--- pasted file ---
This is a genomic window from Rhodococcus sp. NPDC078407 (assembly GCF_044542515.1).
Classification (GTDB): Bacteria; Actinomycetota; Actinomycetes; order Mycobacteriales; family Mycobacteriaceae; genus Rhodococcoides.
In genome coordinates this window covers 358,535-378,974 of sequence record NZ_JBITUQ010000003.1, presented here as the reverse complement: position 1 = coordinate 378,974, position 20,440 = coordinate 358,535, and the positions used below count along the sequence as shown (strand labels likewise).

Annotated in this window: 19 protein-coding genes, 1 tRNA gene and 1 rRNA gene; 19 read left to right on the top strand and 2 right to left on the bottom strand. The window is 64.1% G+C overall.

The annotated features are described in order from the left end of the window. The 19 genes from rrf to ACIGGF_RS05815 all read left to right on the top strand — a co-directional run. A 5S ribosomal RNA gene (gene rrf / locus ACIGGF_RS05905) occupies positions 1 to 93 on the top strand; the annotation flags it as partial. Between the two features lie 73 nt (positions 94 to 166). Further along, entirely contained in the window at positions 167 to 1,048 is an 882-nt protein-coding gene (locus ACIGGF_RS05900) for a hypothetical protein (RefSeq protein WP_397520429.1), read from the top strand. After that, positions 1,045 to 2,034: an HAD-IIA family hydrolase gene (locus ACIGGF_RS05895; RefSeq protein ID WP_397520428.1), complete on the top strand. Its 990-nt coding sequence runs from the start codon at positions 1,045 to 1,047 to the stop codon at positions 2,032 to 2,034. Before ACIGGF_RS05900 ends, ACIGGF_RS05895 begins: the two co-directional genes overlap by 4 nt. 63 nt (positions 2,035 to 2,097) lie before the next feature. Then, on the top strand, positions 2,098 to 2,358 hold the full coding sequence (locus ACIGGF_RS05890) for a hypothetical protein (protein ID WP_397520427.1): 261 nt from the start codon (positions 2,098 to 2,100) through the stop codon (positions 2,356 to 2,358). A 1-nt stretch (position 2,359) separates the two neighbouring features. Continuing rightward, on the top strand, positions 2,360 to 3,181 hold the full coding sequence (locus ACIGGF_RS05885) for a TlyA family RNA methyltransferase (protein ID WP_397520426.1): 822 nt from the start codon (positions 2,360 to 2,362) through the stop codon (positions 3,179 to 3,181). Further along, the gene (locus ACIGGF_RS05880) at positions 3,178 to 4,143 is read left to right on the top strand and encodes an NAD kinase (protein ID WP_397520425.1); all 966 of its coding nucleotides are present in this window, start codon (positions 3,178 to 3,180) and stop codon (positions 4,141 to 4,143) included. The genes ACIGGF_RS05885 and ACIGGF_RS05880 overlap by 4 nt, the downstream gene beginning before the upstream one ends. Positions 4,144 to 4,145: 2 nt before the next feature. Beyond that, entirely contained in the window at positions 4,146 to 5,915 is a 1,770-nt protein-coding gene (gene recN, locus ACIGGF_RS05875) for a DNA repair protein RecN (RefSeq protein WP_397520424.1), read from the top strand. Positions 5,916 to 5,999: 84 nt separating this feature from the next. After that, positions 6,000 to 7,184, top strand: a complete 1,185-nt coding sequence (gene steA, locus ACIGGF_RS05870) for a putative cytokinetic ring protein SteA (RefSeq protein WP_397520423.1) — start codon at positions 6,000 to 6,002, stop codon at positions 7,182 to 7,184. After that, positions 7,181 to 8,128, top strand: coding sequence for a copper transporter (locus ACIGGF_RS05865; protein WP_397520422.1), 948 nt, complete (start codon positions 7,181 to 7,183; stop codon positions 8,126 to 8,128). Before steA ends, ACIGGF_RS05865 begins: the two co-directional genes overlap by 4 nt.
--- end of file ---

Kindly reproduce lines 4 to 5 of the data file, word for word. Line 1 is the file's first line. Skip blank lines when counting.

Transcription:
Annotated in this window: 19 protein-coding genes, 1 tRNA gene and 1 rRNA gene; 19 read left to right on the top strand and 2 right to left on the bottom strand. The window is 64.1% G+C overall.

The annotated features are described in order from the left end of the window. The 19 genes from rrf to ACIGGF_RS05815 all read left to right on the top strand — a co-directional run. A 5S ribosomal RNA gene (gene rrf / locus ACIGGF_RS05905) occupies positions 1 to 93 on the top strand; the annotation flags it as partial. Between the two features lie 73 nt (positions 94 to 166). Further along, entirely contained in the window at positions 167 to 1,048 is an 882-nt protein-coding gene (locus ACIGGF_RS05900) for a hypothetical protein (RefSeq protein WP_397520429.1), read from the top strand. After that, positions 1,045 to 2,034: an HAD-IIA family hydrolase gene (locus ACIGGF_RS05895; RefSeq protein ID WP_397520428.1), complete on the top strand. Its 990-nt coding sequence runs from the start codon at positions 1,045 to 1,047 to the stop codon at positions 2,032 to 2,034. Before ACIGGF_RS05900 ends, ACIGGF_RS05895 begins: the two co-directional genes overlap by 4 nt. 63 nt (positions 2,035 to 2,097) lie before the next feature. Then, on the top strand, positions 2,098 to 2,358 hold the full coding sequence (locus ACIGGF_RS05890) for a hypothetical protein (protein ID WP_397520427.1): 261 nt from the start codon (positions 2,098 to 2,100) through the stop codon (positions 2,356 to 2,358). A 1-nt stretch (position 2,359) separates the two neighbouring features. Continuing rightward, on the top strand, positions 2,360 to 3,181 hold the full coding sequence (locus ACIGGF_RS05885) for a TlyA family RNA methyltransferase (protein ID WP_397520426.1): 822 nt from the start codon (positions 2,360 to 2,362) through the stop codon (positions 3,179 to 3,181). Further along, the gene (locus ACIGGF_RS05880) at positions 3,178 to 4,143 is read left to right on the top strand and encodes an NAD kinase (protein ID WP_397520425.1); all 966 of its coding nucleotides are present in this window, start codon (positions 3,178 to 3,180) and stop codon (positions 4,141 to 4,143) included. The genes ACIGGF_RS05885 and ACIGGF_RS05880 overlap by 4 nt, the downstream gene beginning before the upstream one ends. Positions 4,144 to 4,145: 2 nt before the next feature. Beyond that, entirely contained in the window at positions 4,146 to 5,915 is a 1,770-nt protein-coding gene (gene recN, locus ACIGGF_RS05875) for a DNA repair protein RecN (RefSeq protein WP_397520424.1), read from the top strand. Positions 5,916 to 5,999: 84 nt separating this feature from the next. After that, positions 6,000 to 7,184, top strand: a complete 1,185-nt coding sequence (gene steA, locus ACIGGF_RS05870) for a putative cytokinetic ring protein SteA (RefSeq protein WP_397520423.1) — start codon at positions 6,000 to 6,002, stop codon at positions 7,182 to 7,184. After that, positions 7,181 to 8,128, top strand: coding sequence for a copper transporter (locus ACIGGF_RS05865; protein WP_397520422.1), 948 nt, complete (start codon positions 7,181 to 7,183; stop codon positions 8,126 to 8,128). Before steA ends, ACIGGF_RS05865 begins: the two co-directional genes overlap by 4 nt.